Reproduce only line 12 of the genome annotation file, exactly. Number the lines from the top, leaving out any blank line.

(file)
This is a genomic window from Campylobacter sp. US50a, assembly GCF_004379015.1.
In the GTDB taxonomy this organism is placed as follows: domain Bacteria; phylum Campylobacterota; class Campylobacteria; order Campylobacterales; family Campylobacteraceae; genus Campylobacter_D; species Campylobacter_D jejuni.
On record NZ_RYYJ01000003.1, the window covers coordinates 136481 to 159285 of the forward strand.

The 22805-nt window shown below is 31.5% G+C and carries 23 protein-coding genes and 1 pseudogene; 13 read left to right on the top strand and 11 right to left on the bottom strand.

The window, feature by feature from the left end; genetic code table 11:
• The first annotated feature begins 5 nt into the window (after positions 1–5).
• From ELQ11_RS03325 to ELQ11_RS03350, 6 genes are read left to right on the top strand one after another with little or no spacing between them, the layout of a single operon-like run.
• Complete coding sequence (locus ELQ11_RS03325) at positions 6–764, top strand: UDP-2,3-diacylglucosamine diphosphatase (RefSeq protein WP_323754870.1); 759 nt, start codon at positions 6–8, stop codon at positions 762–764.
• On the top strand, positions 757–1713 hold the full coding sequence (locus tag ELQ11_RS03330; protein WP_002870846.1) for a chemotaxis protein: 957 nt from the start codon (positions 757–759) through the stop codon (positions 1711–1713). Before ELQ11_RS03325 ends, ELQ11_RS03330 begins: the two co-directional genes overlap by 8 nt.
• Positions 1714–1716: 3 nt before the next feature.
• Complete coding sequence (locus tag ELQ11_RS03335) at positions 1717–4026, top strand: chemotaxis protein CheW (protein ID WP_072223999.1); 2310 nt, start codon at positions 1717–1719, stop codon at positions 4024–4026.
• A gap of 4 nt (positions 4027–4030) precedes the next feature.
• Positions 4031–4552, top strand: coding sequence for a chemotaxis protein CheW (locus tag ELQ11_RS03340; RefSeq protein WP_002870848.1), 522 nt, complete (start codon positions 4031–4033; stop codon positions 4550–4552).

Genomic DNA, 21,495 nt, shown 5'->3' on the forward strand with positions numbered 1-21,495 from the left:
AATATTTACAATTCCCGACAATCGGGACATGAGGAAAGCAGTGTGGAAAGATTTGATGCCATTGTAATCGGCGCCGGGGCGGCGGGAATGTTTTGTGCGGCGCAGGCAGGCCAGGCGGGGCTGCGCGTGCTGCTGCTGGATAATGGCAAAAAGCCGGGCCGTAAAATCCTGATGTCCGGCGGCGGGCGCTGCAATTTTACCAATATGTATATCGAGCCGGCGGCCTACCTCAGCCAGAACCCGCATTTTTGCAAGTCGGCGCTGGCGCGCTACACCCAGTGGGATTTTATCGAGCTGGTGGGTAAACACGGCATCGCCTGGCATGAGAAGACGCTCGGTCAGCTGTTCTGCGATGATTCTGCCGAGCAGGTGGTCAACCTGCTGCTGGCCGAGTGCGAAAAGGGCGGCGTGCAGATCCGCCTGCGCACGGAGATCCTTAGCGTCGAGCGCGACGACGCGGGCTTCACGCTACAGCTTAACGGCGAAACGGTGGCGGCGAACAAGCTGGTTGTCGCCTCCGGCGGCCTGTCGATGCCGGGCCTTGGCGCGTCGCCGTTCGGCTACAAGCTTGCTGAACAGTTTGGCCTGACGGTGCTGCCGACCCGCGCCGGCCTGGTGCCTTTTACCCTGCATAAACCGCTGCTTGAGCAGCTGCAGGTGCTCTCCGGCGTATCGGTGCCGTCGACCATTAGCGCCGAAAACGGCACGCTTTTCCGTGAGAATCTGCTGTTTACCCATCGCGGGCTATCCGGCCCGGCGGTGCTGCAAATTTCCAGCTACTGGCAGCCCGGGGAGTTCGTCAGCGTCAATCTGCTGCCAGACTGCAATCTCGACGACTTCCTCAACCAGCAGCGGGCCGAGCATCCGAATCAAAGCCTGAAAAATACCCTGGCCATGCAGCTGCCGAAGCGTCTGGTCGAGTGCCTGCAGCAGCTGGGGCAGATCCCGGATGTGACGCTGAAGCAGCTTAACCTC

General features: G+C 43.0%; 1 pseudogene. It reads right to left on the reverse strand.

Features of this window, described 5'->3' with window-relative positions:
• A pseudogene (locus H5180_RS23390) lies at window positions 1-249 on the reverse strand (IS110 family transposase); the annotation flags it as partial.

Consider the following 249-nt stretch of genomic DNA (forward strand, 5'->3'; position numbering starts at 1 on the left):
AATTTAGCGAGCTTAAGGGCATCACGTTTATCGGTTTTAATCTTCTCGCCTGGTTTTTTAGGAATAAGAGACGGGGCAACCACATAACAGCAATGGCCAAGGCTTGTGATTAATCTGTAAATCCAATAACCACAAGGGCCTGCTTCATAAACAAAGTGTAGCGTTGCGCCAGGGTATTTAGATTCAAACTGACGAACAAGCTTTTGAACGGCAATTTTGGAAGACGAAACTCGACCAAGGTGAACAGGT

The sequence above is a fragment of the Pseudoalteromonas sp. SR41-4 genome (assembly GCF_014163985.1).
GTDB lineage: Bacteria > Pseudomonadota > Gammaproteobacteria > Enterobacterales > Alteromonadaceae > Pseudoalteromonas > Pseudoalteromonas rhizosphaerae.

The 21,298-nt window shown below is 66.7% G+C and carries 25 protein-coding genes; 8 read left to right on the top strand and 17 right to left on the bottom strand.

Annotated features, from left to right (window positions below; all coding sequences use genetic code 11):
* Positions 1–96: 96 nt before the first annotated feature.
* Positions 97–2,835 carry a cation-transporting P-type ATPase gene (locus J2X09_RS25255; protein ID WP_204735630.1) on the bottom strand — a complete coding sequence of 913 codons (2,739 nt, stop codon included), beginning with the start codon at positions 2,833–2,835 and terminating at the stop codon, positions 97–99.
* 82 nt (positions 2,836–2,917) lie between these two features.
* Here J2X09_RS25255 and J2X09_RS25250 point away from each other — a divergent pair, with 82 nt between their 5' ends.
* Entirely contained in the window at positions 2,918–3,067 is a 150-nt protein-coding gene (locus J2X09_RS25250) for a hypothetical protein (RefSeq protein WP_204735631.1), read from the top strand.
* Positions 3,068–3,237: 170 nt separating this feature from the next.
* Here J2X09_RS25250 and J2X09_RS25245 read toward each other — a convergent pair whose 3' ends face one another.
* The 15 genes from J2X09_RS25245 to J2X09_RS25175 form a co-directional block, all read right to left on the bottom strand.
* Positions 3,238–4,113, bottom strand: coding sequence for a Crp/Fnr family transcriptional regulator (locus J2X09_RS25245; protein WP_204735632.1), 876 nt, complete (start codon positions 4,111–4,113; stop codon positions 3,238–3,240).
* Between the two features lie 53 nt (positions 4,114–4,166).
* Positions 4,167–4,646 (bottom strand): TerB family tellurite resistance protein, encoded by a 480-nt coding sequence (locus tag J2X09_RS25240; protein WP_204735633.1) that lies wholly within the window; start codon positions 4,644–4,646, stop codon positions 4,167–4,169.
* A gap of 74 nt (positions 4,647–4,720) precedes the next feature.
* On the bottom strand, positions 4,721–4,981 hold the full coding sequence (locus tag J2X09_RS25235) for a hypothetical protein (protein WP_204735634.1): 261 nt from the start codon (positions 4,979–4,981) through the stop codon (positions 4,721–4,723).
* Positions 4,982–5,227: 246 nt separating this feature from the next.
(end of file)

• A gap of 4 nt (positions 4027–4030) precedes the next feature.